The Like List

by Patrick on April 15, 2009

It feels like a down sort of afternoon, so I thought I’d try to counteract that by talking about some things I like right now.  The list is very incomplete, but it’s a start:

  • Tim Wakefield took a no-hitter into the 8th inning tonight.  This wouldn’t matter much to me — I tend to think no-hitters, while cool, are pretty flukey — but Wakes is 42 years old.  Think about that for a second.  I did, and it put me in mind of one of my favorite books from last year, The Brothers K, by David James Duncan.  The Brothers K is about the Chance family, and its patriarch, who makes a dramatic baseball comeback late in life.  I know, I know, it sounds like a cornball book, but it’s so good, even if you’re not a baseball fan.
  • The tenor saxophone on The Stooges’ “Fun House.”  I’d embed the song here, but it isn’t available on Lala yet.  Just go buy the CD and listen to it.  It’s, dare I say, raunchy.
  • My friend Kiki Petrosino’s post at The Millions.  I can’t do it justice, so, here:  Sometimes, when I am writing poetry, I find myself wishing for the fluorescent orange belt I once possessed in my youth, when I was a “safety” at the crosswalk, ushering the smallest kids past the hot front grills of cars and school buses. I want other people to notice me and know that I’m a poet. Frank O’Hara says: “if/I ever get to be a construction worker/I’d like to have a silver hat please.” Totally!” Kiki has written a book of poems about Robert Redford called Fort Red Border.  She’s brilliant and so is this post.  Go read it.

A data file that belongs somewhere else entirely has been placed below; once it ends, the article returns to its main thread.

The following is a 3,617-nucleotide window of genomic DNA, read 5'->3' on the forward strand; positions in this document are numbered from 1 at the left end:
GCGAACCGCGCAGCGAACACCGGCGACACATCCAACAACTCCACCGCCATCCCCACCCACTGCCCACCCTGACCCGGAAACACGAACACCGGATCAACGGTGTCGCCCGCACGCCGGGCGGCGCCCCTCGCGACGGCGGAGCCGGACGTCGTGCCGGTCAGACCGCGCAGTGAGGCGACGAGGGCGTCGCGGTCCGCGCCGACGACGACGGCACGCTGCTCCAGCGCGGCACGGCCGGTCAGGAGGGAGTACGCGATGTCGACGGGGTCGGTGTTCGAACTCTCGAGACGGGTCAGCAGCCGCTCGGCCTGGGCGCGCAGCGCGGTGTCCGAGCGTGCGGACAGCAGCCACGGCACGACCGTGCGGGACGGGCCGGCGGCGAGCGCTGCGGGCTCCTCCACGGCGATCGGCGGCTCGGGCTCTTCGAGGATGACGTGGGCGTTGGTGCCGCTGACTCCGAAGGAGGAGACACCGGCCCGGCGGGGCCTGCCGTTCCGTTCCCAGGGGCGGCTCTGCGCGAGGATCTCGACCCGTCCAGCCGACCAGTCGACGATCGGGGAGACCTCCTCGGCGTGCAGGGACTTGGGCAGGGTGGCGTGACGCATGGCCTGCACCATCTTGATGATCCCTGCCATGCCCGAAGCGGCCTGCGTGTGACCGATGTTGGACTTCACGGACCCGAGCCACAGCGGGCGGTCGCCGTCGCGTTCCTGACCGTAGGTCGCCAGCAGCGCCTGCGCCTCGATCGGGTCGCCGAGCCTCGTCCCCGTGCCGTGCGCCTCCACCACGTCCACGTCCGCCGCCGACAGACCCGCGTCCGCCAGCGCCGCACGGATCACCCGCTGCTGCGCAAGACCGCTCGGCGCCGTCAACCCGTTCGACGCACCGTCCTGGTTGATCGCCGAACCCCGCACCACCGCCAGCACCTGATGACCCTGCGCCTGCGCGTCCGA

• The weather today.  “Clear, cool and windy” is an underrated type of weather.
  • The first 120 pages of Cryptonomicon, by Neal Stephenson.  I’m a tenth of the way through this book (it’s a bahoemith) but I’m already at that point where I can’t wait to find time to read it.  How can you not love paragraphs like this:  Like every other creature on the face of the earth, Godfrey was, by birthright, a stepndous badass, albeit in the somewhat narrow technical sense that he could trace his ancestry back up a long line of slightly less highly evolved stupendous badasses to that first self-replicating gizmo–which, given the number and variety of its descendants, might justifiably be described as the most stupendous badass of all time.  Everyone and everything that wasn’t a stupendous badass was dead.